Few would dispute the position that balance is everything in skiing. It is probably widely assumed that in most, if not all sports, the most highly trained athletes, especially those at the highest level, have the best balance. It is also probably assumed that this would be especially true of the best racers at the World Cup level of competition. However, a paper published in the British Journal of Sports Medicine (1) states:
“……few studies have analysed subjects’ postural performance in order to discriminate the expertise level among highly skilled athletes of a specific discipline and results remain controversial…….. no study has been carried out to evaluate postural control in alpine skiers”.
“The results obtained in the REF condition are not in agreement with previous studies concerning expertise in sport and postural ability since they illustrate reduced postural performance as the level of competition increases (my emphasis added). However, the results can be explained by considering the specificity of alpine skiing, which involves the necessary use of ski boots over most of the training period. As Schaff and Hauser demonstrated, very stiff ski boots as used by competition skiers act as an external ankle support which mechanically restricts ankle joint motion. The effects of such ankle immobilisation are similar to those induced by ankle braces, and it is known that restriction of ankle movement has a significant detrimental effect on postural control (my emphasis added).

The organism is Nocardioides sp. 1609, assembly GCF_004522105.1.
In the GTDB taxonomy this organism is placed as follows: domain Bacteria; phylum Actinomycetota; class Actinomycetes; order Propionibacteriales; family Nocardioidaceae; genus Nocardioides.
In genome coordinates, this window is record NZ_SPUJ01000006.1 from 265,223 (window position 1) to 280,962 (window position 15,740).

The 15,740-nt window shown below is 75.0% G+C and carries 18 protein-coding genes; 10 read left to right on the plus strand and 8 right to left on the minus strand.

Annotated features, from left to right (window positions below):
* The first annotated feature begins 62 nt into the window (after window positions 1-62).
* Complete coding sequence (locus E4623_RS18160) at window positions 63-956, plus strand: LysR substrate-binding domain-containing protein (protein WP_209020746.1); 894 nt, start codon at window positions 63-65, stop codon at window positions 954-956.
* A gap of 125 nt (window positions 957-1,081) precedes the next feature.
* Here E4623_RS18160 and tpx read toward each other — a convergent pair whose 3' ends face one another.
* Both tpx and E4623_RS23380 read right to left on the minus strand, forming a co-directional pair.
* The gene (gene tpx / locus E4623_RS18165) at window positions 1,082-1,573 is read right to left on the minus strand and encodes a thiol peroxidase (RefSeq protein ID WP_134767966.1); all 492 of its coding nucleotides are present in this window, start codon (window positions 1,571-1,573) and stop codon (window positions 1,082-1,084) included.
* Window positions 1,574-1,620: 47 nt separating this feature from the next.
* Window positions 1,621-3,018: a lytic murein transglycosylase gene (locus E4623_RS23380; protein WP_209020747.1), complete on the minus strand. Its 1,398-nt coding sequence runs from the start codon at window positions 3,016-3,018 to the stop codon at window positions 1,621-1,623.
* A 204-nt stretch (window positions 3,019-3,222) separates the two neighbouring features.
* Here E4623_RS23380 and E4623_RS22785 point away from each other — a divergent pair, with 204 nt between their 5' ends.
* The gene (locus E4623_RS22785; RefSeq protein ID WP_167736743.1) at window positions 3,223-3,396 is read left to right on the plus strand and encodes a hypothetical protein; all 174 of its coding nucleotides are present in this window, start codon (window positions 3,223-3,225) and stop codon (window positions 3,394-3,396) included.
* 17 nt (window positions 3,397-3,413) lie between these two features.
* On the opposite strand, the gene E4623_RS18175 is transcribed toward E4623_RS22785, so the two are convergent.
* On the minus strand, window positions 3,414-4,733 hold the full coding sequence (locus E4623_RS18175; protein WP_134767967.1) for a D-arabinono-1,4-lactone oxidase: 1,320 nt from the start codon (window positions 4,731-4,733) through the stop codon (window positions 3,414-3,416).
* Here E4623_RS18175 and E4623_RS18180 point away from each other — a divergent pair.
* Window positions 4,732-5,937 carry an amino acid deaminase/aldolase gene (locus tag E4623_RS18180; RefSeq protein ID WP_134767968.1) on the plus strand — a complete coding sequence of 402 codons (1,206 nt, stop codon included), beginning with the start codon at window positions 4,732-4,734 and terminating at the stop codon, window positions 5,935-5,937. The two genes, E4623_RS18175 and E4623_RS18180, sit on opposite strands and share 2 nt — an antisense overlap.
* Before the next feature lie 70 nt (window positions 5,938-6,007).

“The present study shows that skiers at the highest level of competition presented inferior postural performance compared to lower level skiers when standing without ski boots. This result illustrates a long term effect of repetitive wearing of ski boots which impairs the postural performance of high level skiers.”
IT’S A MATTER OF BALANCE was originally published on December 13, 2015. The entire post can be viewed at – http://wp.me/p3vZhu-1do
- Is postural control affected by expertise in alpine skiing? (F Noe ́, T Paillard: Br J Sports Med 2005;39:835–837. doi: 10.1136/bjsm.2005.018127)https://www.ncbi.nlm.nih.gov/pmc/articles/PMC1725069/pdf/v039p00835.pdf